Asset Protection: A Rational Approach

“You’re going to lose everything you own,” the speaker solemnly warned the audience at a recent real estate investment program.  “We live in a very litigious society,” he continued; “you need asset protection.”

Real estate investors, as a group, will flock to hear speakers talk about the need for what is commonly known as “asset protection.”  They will spend hundreds, if not thousands of dollars setting up elaborate business entities (the LLC – “Limited Liability Company” – being the most popular), in an effort to avoid “losing everything.”  Ironically, many new investors spend more money on “asset protection” than they do on real estate.  Sometimes they end up with all sorts of asset protection entities, but no assets to protect.

There is a more rational and practical approach to asset protection.  Setting up the correct business entity to allow you to achieve your real estate investing objectives is both important and necessary.  The correct entity will allow you to take full legal advantage of tax benefits and provide a structure for running the business.  Properly established and registered, the entity will allow the investor to work with investment partners, obtain financing, and provide a basis for determining the relative percentages of ownership and allow for succession and continuity for a successful operation over a period of time.  And yes, the entity will provide a measure of “asset protection” for the benefit of the principals, if the entity is properly established and capitalized, and has complied with the appropriate level of corporate formalities.

However, no form of entity is a substitute for good risk management.  The fundamental components of a good risk management program are (1) good management practices, (2) adequate insurance coverage, and (3) regular review and oversight.  For real estate investing, good management practices include using the services of a reputable, licensed, professional property management company.  The relatively small cost (usually 6 – 8%) will be more than justified by the savings from avoiding disasters.  Good management includes proper screening of tenants; regular and thorough inspection of the investment property, arranging for prompt and competent repairs, and if necessary, timely initiation of eviction proceedings.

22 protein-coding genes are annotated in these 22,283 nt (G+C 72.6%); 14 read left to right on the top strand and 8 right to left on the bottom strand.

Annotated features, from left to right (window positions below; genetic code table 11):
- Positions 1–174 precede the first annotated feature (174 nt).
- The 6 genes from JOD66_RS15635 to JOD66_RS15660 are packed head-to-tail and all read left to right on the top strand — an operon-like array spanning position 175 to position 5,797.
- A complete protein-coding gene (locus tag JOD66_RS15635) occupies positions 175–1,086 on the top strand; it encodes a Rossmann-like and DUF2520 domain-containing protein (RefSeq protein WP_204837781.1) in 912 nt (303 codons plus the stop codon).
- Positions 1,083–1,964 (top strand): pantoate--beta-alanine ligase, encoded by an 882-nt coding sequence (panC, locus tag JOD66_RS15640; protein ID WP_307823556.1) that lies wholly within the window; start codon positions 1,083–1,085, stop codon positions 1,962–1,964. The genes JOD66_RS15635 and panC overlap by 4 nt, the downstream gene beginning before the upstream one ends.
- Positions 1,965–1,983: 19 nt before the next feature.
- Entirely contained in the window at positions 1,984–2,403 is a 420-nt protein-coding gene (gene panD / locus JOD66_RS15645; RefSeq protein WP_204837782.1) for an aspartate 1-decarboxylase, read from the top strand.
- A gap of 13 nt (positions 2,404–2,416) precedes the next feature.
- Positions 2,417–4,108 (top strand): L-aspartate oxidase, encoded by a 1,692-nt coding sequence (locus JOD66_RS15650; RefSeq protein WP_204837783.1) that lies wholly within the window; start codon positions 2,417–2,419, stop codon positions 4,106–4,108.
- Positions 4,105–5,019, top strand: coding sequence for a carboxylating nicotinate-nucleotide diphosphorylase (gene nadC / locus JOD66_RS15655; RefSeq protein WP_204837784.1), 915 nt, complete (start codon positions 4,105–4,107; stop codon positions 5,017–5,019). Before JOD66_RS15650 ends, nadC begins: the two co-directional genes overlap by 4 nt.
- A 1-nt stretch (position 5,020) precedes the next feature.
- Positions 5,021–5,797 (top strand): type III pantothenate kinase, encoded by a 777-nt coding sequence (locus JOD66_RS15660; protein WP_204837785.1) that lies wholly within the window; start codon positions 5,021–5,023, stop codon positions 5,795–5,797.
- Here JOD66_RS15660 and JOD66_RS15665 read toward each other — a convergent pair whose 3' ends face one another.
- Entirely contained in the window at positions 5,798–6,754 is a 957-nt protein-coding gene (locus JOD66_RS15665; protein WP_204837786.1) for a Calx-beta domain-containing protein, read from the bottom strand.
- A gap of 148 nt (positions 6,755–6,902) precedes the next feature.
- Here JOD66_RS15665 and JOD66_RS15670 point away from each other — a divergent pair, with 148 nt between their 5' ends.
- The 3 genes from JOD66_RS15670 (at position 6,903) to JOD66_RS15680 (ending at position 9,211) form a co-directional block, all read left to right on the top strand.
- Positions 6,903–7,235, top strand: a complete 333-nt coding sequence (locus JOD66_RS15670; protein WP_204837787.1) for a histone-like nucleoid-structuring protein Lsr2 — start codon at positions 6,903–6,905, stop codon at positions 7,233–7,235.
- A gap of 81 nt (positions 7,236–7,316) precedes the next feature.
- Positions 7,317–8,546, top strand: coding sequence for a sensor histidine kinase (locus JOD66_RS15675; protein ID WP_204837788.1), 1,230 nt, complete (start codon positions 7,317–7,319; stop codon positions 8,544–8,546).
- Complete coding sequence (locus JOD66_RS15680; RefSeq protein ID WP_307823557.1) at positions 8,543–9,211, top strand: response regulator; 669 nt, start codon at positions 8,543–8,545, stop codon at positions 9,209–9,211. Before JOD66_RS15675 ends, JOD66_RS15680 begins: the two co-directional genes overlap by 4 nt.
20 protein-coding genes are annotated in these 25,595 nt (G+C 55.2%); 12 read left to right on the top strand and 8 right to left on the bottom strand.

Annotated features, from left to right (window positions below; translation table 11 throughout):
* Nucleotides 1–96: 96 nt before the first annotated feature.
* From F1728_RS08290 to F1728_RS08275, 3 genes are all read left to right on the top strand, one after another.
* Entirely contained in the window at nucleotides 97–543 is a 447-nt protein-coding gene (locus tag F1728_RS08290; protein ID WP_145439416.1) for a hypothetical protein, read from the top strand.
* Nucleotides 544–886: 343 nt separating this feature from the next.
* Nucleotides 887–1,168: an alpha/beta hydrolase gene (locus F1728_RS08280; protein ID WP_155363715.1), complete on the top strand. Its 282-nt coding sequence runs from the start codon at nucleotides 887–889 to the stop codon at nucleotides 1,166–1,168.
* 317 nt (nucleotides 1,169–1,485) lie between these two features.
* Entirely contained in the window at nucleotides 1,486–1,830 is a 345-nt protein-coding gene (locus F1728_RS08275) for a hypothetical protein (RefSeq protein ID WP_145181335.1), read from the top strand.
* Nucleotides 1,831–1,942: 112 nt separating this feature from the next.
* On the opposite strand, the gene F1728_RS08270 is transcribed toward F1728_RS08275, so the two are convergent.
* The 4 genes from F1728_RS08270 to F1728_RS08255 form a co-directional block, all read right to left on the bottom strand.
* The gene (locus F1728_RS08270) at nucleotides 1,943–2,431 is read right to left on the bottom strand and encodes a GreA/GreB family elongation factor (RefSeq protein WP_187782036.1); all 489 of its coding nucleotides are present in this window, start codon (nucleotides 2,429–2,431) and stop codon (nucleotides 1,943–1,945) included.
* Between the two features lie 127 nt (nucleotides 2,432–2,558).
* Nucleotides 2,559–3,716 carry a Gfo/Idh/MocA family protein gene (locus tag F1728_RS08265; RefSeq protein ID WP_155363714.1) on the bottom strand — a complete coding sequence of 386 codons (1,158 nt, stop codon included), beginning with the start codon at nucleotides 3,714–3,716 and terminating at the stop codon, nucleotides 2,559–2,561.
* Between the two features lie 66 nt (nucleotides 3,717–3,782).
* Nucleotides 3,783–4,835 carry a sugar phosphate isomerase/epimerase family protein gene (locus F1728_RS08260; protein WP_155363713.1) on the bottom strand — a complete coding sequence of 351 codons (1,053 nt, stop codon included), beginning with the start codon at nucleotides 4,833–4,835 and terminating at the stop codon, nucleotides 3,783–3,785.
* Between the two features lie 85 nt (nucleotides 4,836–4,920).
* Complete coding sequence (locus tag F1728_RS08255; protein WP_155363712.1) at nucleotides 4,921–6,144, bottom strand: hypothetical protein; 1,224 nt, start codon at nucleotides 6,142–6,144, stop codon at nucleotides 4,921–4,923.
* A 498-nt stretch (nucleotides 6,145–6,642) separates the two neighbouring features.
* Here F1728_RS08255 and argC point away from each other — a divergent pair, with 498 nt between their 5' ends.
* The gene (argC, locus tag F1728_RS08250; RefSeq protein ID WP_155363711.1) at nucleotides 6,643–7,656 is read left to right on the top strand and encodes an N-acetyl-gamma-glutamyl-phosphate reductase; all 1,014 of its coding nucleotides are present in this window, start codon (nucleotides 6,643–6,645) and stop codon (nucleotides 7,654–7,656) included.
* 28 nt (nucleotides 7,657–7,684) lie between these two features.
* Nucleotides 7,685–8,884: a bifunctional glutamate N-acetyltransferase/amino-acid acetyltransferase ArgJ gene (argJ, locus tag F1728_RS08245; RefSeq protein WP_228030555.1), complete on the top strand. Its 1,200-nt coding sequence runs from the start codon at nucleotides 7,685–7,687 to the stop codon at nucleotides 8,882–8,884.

In addition to standard form “all risk” fire insurance policies, adequate insurance coverage should include, where appropriate, flood, earthquake and other forms of disaster coverage.  I recommend that tenants be required to carry renters insurance, which can cost as little as $12 per month, but will cover the tenant’s personal belongings, relocation costs (if necessary), and injuries sustained by their guests.

Last, but not least, good risk management practices includes regular review and oversight.   “File and Forget” is not a smart way to manage anything.  Prudent owners make sure they manage their property managers, and take steps to ensure that their expectations are met.  Do not just sit back and hope the checks roll in every month.  Be proactive. Pay attention.  Ask questions.